Warriors,
you’re waiting for your time to come,
you’re making love to your guns ...

And this militarisation, as another Lviv poet, Halyna Kruk, duly notes in “Bomb Shelter”, has its roots in the Soviet past. The poet from Kharkiv Serhiy Zhadan writes about the futility of war. The underlying theme of many a poem is that Ukraine is tired of hostilities and wants to be left alone. The young poet Olesya Mamchych sums it up in the following lines:

The war didn’t turn out good ‑ thought the men
of another year ‑
let’s plant here, instead of the war,
a pear

There is a particularly strong link between the Ukrainian language and a sense of belonging to this national group, a sense of national identity. This is what the Ukrainians have been forced to defend not only in the current war but also long before it started. One of the poets of the older generation, Nobel Prize nominee Vasyl Holoborodko, whose works have been translated into the main European languages, writes about that in the following terms:

Each word
in our language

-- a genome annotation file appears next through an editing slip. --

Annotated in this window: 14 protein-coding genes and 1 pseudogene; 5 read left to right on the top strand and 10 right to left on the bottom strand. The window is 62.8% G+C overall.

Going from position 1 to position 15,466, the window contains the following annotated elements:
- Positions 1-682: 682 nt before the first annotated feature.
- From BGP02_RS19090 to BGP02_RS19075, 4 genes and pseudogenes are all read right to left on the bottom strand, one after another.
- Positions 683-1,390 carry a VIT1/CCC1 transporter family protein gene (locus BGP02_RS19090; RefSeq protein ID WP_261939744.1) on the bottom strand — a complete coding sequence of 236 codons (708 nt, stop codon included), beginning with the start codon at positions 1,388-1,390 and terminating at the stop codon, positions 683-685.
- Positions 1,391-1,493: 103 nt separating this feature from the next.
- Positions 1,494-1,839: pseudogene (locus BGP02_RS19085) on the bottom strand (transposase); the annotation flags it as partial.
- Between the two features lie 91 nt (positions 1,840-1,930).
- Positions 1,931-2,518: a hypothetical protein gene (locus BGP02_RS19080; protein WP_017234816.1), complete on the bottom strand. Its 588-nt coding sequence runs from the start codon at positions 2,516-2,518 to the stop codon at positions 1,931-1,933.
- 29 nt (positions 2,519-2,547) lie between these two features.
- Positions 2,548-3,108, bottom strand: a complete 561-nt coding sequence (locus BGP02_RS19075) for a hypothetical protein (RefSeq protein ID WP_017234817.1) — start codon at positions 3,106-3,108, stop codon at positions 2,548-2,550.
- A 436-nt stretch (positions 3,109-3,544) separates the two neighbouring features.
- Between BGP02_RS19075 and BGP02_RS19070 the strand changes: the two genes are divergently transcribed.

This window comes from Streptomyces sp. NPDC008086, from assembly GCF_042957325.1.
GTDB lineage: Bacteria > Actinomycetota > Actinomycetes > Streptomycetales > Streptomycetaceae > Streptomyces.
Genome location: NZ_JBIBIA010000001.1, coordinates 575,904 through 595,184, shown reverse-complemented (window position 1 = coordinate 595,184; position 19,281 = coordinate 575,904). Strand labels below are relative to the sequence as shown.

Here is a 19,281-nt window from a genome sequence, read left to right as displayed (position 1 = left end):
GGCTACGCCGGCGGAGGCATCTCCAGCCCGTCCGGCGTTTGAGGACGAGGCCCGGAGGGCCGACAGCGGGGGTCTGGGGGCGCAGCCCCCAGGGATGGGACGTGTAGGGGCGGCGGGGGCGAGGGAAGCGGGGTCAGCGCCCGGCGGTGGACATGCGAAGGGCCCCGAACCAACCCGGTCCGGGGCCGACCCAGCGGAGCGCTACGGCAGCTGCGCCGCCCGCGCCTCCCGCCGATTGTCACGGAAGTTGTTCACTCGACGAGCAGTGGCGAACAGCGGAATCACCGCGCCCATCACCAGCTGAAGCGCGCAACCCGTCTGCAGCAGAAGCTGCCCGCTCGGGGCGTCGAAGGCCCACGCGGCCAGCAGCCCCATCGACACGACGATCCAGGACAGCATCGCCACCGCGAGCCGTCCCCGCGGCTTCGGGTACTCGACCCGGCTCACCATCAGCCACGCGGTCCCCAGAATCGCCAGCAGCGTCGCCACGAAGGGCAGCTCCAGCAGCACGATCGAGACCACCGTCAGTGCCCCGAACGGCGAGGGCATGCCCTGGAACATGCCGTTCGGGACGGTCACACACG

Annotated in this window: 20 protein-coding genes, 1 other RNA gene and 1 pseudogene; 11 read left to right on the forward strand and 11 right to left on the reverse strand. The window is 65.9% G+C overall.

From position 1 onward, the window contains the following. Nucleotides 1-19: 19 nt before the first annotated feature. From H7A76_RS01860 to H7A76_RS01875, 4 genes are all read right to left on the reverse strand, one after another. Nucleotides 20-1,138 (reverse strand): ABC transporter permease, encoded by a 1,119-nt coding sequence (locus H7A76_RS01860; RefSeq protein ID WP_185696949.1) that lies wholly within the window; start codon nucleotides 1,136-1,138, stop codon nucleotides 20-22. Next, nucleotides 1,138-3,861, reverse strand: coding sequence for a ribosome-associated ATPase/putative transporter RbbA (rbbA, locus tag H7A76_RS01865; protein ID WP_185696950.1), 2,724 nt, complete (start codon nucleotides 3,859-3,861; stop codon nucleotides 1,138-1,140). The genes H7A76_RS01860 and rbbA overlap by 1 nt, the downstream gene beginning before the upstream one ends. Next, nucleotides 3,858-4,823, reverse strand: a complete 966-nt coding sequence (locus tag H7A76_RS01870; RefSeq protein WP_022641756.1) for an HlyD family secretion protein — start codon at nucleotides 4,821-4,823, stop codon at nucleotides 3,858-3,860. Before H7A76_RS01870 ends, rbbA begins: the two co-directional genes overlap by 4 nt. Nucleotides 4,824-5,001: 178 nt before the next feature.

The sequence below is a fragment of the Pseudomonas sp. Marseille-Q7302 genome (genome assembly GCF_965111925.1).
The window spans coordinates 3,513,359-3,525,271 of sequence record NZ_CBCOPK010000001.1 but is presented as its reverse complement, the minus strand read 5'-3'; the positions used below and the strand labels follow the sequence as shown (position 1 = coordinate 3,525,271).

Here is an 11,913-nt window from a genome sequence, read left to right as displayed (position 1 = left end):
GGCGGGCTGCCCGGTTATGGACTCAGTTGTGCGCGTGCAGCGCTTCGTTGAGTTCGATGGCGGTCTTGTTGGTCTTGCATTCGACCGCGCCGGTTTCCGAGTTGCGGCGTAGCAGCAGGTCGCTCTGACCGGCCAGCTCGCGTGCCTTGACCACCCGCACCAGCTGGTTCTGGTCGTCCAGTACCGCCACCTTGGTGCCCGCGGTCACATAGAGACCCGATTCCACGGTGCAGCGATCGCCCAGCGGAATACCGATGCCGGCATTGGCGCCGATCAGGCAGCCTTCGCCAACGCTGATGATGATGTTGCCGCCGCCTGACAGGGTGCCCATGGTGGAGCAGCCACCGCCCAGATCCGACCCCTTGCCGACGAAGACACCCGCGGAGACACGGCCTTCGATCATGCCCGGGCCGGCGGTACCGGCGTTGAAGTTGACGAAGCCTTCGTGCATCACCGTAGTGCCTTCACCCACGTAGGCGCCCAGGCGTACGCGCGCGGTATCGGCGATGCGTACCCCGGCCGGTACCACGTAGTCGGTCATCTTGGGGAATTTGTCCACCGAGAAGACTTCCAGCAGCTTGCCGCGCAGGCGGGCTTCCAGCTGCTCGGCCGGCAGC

is recorded in the Living Chronicle
so that our enemies know
which words we use
when we are on our own and silent

And the language these poets use is rich with metaphors and symbols: “The night climbs out of the sea foam like a turtle” (Anna Chromova); “apricot petals by the roadside” (Katrina Haddad); “twilight is melliferous” (Halyna Hevkiv), and “old women … rub themselves against the rainbow’s feet” (Tetyana Bondar). No wonder that many of the contributors have won national and international poetry awards. Eternal themes prevail in this collection: poets write about earthy men and women, about faith and superstitions, reveal the meaning of dreams, as well as desires of their hearts. Talking about hearts, Les Beley wrote the following lines: